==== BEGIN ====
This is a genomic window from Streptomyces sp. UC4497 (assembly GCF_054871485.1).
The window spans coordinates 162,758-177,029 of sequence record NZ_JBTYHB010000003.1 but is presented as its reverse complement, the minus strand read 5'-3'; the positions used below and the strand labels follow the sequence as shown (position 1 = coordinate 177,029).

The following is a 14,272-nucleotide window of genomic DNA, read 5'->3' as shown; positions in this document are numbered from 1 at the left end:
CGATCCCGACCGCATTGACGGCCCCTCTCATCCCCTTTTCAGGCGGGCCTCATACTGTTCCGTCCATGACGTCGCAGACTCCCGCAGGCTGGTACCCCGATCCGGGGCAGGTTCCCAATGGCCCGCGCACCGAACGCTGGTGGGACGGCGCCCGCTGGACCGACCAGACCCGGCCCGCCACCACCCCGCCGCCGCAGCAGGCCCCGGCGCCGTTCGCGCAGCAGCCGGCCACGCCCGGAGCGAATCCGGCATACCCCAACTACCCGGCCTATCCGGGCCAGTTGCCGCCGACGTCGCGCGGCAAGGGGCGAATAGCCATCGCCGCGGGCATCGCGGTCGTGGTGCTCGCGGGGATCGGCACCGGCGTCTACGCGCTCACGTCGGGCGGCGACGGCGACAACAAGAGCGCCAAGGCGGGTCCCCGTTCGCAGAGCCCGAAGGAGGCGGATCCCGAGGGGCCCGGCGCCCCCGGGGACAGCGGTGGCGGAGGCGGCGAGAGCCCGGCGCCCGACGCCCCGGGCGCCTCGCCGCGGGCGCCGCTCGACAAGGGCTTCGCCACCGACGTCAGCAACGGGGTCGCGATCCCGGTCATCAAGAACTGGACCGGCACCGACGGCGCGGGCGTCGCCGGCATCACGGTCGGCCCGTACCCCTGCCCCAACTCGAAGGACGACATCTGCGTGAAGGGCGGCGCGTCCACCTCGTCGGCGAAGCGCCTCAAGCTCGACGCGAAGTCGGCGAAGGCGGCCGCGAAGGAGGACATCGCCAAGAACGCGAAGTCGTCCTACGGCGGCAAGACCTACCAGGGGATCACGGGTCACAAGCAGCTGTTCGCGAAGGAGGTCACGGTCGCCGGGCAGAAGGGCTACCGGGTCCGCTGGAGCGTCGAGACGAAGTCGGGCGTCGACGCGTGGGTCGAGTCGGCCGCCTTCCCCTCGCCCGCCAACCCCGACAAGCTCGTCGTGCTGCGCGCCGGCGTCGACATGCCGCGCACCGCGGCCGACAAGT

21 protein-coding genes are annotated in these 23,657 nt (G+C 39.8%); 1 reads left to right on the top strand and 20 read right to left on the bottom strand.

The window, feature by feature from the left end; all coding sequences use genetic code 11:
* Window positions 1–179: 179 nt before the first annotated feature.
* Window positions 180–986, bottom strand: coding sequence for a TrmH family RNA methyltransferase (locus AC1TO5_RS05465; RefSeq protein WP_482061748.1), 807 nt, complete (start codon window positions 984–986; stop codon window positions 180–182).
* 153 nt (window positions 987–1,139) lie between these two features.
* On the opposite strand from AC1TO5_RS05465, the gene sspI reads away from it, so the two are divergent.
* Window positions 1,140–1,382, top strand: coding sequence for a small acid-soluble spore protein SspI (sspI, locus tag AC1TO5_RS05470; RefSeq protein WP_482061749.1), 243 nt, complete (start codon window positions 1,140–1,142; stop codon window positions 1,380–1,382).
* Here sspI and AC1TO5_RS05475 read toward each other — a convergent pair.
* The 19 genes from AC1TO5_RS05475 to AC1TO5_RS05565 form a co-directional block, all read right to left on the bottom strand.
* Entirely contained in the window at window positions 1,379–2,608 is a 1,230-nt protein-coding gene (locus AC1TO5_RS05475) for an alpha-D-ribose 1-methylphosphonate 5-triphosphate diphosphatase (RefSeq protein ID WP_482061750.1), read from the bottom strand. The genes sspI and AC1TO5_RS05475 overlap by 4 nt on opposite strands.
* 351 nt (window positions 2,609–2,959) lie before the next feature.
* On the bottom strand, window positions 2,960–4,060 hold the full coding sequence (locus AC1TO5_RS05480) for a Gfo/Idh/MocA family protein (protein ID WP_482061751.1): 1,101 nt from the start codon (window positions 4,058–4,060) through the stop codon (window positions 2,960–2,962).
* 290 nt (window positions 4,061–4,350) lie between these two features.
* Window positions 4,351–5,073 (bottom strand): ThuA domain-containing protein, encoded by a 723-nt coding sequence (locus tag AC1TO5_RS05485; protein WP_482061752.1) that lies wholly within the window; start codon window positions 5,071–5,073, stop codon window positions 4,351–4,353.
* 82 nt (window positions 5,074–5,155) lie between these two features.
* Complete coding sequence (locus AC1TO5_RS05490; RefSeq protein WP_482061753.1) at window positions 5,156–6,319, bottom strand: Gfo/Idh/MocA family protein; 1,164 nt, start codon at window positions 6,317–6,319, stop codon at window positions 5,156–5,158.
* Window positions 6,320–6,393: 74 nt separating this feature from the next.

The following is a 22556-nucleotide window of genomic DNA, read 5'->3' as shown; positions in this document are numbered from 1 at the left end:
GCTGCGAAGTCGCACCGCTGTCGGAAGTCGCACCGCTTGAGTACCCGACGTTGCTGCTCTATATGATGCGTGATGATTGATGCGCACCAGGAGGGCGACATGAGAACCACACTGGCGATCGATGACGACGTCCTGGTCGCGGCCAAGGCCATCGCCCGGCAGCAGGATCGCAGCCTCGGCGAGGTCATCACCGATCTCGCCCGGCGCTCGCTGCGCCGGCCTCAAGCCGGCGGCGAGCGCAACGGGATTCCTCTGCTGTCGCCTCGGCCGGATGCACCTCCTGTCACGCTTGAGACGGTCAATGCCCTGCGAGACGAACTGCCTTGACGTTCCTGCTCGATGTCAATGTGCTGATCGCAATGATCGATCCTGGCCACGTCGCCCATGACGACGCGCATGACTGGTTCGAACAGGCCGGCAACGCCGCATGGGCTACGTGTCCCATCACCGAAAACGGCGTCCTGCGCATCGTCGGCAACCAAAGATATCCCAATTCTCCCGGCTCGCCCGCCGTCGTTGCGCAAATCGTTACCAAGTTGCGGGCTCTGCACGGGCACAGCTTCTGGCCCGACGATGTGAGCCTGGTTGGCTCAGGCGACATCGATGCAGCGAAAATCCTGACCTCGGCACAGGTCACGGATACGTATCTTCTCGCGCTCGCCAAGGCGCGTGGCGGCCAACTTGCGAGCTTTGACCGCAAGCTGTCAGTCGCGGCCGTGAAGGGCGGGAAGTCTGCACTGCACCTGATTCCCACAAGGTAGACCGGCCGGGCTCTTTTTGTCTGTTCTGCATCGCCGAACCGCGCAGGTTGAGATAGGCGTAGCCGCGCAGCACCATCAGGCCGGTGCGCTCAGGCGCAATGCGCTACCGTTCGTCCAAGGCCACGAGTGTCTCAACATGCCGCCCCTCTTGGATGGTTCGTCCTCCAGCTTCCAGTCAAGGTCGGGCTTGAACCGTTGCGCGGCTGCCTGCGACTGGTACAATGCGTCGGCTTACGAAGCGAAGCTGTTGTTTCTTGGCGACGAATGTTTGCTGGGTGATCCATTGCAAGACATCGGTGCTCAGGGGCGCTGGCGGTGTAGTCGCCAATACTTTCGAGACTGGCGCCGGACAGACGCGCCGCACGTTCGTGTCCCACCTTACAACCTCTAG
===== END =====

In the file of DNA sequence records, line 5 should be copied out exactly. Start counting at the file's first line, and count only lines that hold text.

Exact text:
21 protein-coding genes are annotated in these 23,657 nt (G+C 39.8%); 1 reads left to right on the top strand and 20 read right to left on the bottom strand.